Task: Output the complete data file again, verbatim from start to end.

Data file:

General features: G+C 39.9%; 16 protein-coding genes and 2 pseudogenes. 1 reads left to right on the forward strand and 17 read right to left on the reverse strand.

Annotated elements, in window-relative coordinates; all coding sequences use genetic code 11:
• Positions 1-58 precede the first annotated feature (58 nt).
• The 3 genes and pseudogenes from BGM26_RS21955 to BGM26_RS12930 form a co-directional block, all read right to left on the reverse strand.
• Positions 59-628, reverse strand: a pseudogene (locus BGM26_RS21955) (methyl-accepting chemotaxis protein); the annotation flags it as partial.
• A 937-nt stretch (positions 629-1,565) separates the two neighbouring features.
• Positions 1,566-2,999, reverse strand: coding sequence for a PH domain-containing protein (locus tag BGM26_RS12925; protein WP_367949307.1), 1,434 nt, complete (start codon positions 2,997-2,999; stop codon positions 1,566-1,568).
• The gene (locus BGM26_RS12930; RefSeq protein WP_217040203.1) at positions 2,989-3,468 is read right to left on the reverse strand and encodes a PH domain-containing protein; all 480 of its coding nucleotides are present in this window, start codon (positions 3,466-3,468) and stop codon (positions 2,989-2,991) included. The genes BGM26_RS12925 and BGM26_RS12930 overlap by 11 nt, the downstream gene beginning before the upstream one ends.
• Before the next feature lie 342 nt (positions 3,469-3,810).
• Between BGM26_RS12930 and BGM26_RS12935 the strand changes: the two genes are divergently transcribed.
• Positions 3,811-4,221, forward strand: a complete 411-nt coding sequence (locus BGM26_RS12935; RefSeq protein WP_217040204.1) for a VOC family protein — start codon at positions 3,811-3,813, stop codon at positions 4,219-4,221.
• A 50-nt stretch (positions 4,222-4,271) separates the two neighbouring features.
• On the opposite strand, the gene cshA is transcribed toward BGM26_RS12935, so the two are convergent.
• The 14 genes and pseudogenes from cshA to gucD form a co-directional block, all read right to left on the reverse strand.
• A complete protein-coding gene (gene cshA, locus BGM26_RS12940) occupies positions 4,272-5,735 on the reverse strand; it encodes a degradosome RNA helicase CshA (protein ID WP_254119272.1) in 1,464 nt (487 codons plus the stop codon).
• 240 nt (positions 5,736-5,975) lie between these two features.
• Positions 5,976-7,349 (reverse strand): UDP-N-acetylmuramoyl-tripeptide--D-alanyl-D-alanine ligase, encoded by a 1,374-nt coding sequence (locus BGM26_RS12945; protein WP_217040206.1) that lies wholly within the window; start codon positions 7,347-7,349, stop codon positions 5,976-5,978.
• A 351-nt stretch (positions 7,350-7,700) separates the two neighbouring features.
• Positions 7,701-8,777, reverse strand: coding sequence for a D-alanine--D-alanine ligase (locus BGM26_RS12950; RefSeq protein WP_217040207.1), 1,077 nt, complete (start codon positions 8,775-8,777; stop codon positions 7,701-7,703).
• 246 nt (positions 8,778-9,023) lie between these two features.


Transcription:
General features: G+C 39.9%; 16 protein-coding genes and 2 pseudogenes. 1 reads left to right on the forward strand and 17 read right to left on the reverse strand.

Annotated elements, in window-relative coordinates; all coding sequences use genetic code 11:
• Positions 1-58 precede the first annotated feature (58 nt).
• The 3 genes and pseudogenes from BGM26_RS21955 to BGM26_RS12930 form a co-directional block, all read right to left on the reverse strand.
• Positions 59-628, reverse strand: a pseudogene (locus BGM26_RS21955) (methyl-accepting chemotaxis protein); the annotation flags it as partial.
• A 937-nt stretch (positions 629-1,565) separates the two neighbouring features.
• Positions 1,566-2,999, reverse strand: coding sequence for a PH domain-containing protein (locus tag BGM26_RS12925; protein WP_367949307.1), 1,434 nt, complete (start codon positions 2,997-2,999; stop codon positions 1,566-1,568).
• The gene (locus BGM26_RS12930; RefSeq protein WP_217040203.1) at positions 2,989-3,468 is read right to left on the reverse strand and encodes a PH domain-containing protein; all 480 of its coding nucleotides are present in this window, start codon (positions 3,466-3,468) and stop codon (positions 2,989-2,991) included. The genes BGM26_RS12925 and BGM26_RS12930 overlap by 11 nt, the downstream gene beginning before the upstream one ends.
• Before the next feature lie 342 nt (positions 3,469-3,810).
• Between BGM26_RS12930 and BGM26_RS12935 the strand changes: the two genes are divergently transcribed.
• Positions 3,811-4,221, forward strand: a complete 411-nt coding sequence (locus BGM26_RS12935; RefSeq protein WP_217040204.1) for a VOC family protein — start codon at positions 3,811-3,813, stop codon at positions 4,219-4,221.
• A 50-nt stretch (positions 4,222-4,271) separates the two neighbouring features.
• On the opposite strand, the gene cshA is transcribed toward BGM26_RS12935, so the two are convergent.
• The 14 genes and pseudogenes from cshA to gucD form a co-directional block, all read right to left on the reverse strand.
• A complete protein-coding gene (gene cshA, locus BGM26_RS12940) occupies positions 4,272-5,735 on the reverse strand; it encodes a degradosome RNA helicase CshA (protein ID WP_254119272.1) in 1,464 nt (487 codons plus the stop codon).
• 240 nt (positions 5,736-5,975) lie between these two features.
• Positions 5,976-7,349 (reverse strand): UDP-N-acetylmuramoyl-tripeptide--D-alanyl-D-alanine ligase, encoded by a 1,374-nt coding sequence (locus BGM26_RS12945; protein WP_217040206.1) that lies wholly within the window; start codon positions 7,347-7,349, stop codon positions 5,976-5,978.
• A 351-nt stretch (positions 7,350-7,700) separates the two neighbouring features.
• Positions 7,701-8,777, reverse strand: coding sequence for a D-alanine--D-alanine ligase (locus BGM26_RS12950; RefSeq protein WP_217040207.1), 1,077 nt, complete (start codon positions 8,775-8,777; stop codon positions 7,701-7,703).
• 246 nt (positions 8,778-9,023) lie between these two features.